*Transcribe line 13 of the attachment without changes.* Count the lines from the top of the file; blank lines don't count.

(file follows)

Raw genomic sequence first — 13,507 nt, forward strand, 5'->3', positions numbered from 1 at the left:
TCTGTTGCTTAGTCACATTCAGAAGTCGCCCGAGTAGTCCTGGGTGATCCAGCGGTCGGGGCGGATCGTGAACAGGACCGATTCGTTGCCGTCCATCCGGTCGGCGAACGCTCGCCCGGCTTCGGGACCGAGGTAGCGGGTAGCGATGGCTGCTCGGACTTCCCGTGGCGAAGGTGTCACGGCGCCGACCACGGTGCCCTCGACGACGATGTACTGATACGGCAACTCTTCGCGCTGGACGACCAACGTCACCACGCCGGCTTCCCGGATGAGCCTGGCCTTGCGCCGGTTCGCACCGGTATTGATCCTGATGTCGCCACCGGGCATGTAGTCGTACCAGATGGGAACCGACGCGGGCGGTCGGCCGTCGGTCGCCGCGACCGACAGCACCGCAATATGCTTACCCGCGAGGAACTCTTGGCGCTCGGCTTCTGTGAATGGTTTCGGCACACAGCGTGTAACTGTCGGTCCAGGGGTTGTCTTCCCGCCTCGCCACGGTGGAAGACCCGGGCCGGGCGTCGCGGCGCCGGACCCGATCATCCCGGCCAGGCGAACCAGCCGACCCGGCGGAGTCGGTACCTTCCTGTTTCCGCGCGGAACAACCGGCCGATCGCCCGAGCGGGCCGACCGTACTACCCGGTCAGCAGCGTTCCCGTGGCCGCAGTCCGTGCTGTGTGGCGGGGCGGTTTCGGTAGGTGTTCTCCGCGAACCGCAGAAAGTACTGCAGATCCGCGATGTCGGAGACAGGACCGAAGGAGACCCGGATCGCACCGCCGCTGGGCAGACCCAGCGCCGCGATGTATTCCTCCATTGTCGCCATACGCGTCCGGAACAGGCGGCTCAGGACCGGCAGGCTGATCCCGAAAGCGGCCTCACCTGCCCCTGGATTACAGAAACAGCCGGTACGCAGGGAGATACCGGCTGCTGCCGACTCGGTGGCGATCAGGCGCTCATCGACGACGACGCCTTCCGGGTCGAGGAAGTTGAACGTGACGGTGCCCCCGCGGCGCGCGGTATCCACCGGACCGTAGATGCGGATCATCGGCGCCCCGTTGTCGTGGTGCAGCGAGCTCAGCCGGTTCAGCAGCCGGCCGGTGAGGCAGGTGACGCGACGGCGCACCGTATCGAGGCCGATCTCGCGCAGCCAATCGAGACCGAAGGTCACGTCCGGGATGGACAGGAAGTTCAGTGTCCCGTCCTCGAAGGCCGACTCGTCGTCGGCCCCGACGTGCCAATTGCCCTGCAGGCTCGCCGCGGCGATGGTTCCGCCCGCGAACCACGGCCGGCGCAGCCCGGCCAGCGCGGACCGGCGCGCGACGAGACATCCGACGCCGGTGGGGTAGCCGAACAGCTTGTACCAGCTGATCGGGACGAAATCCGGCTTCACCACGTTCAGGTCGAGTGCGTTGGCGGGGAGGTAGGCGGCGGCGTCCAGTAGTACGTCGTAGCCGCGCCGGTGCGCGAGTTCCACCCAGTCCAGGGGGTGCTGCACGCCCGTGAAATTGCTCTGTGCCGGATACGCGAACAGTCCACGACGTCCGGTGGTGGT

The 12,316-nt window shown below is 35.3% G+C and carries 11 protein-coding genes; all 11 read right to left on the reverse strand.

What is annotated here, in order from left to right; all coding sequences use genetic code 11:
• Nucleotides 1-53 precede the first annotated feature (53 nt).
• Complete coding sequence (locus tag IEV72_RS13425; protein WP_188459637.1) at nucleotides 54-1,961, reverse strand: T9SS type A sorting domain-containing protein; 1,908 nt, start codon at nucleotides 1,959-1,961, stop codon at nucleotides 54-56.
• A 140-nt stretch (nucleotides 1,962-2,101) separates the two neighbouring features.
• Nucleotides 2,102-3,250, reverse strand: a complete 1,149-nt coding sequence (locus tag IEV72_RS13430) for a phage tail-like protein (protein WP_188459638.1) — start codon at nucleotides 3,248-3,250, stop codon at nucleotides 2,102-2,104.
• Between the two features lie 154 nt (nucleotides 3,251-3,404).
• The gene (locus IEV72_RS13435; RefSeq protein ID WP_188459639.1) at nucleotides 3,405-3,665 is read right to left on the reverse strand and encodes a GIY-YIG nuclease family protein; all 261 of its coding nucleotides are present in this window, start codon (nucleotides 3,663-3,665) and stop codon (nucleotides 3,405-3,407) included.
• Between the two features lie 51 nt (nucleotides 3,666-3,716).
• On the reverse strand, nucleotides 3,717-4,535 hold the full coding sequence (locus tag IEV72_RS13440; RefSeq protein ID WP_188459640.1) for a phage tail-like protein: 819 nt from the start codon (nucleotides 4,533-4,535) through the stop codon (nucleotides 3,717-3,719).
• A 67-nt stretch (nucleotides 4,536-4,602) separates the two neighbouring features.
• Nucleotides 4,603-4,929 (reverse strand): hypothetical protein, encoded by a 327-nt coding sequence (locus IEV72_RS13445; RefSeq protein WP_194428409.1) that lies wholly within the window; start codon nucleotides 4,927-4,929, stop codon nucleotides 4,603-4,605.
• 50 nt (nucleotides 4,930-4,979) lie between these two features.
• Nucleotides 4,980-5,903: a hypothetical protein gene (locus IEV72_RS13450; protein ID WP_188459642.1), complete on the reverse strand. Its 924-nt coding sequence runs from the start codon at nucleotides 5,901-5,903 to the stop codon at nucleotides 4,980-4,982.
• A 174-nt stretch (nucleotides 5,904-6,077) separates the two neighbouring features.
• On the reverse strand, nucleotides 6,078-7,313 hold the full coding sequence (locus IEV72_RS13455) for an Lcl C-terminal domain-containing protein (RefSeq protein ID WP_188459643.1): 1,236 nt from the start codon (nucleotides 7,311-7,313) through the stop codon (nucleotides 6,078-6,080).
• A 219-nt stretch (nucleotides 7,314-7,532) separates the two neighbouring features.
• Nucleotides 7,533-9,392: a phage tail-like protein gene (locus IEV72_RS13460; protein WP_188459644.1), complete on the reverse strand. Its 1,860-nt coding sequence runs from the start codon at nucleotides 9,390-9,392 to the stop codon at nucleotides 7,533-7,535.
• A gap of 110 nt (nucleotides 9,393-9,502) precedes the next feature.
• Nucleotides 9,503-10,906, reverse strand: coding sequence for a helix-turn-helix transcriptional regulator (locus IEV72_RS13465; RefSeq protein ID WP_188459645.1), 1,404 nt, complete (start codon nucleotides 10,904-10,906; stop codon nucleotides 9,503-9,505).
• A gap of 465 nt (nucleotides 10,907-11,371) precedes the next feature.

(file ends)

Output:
• A 67-nt stretch (nucleotides 4,536-4,602) separates the two neighbouring features.